“I’d say disrespected, in this case.” He’d collapsed backward onto the arm of the chair, the towel still in his hand. “Anyway, where’ve you been?”
“Made a house call.”
“A house call—“ It came clear to him. “Was that a joke?” He’d wrapped the towel around his neck, holding an end in each hand.
“Yes, I think it was.” There was astonished pleasure in that speech. As Fred turned toward the kitchen, Ike called after him.
“Oh, I made the soup today like you wanted. It was easy.”
“I told you it would be,” Fred said, rubbing his hands together in anticipation. Then he stopped.
“It is magic worthy of Bes,” Fred said, his eyes large and his expression childlike.
Standing in the dining room was a Christmas tree, as tall as he was, flashing with multi-colored strands of lights, some large globes and others white pinpoints, with tinsel garland and mirroring glass ornaments to fracture and magnify the light. Through the darkened window, two men reflected faintly, at a distance from each other, against a spectrum of stars.
Ike approached, laying a hand on Fred’s shoulder. “Paulette and I picked it up this afternoon. You’ve got to have a tree, it isn’t Christmas without a tree.”
“I’ve never had one before… Even Gram only had a little tinsel tree that stood on her console TV.”
Ike stalked forward and extracted a small box from under the tree. It was a narrow wooden box, but not otherwise wrapped. He handed it to Fred. “Merry Christmas.”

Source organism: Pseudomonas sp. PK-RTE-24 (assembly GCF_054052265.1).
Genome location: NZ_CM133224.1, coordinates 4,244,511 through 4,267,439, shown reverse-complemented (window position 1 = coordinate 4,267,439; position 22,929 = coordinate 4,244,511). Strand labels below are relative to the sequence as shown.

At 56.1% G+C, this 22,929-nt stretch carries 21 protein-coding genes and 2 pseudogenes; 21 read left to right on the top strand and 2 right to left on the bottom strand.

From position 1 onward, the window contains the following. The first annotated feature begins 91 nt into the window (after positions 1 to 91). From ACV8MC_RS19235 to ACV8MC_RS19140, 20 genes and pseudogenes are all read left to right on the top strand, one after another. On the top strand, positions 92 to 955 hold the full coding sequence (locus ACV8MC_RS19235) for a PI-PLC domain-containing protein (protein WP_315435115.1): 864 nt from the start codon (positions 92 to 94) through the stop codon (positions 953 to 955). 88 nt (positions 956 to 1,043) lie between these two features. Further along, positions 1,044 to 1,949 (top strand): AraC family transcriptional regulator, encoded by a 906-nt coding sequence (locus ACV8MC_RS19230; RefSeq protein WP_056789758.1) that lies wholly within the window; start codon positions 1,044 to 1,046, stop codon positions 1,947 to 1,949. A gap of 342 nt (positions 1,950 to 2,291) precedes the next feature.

Ike grinned at Fred who lifted the lid from the box and extracted a pipe. “Thanks!” he said a bit breathlessly.
“Tobacco in your stocking.”
Fred glanced back at the three mismatched stockings hanging from the mantle, two of which were stuffed full. “I commend your apprehension of my tastes. I do not believe I ever discussed my interest in the pipe.”
Ike shook his head, bemused. “Well, it seemed right up your alley.”
“As you know, my epicurean hero loved sucking cigars, but it has such an intensely Freudian allusion, I have long preferred the fragrant bowl of the pipe. Did you know that in French, the word “pipe” is feminine? They are perceptive, the French.”
“Ceci n’est pas une pipe,” Ike quoted.
“Except that it is. You know,” Fred said contemplatively, “An after-dinner smoke might be exceedingly compatible with elixir.”
“By the way,” Ike said, as Fred stood frozen in his reverie. “Where might that have come from?”
He was pointing to an ornate ceramic nativity scene—Mary, Joseph, the infant in his crib, wise men, shepherds and their beasts—all handsomely arranged in the midst of real straw in a wooden crêche.
Ike was half way to the floor with laughter.
Fred ignored this. “She believed that if we were going to celebrate all the holidays–”
“Payback!” Ike roared.
“You will find challah in the cupboard, too.”
“Oh, really?” Ike got to his feet, calling from the kitchen a moment later. “Did she bake this?”
“Yes, she did.” Fred’s smile sang with the joy the lost harmonic of angels. He heard Ike in the kitchen—bowls, spoons, the lid of the soup pot—smelled the beef vegetable soup.
His home. Casa Hector.
Do you want to start all over again? Find Chapter 1 here.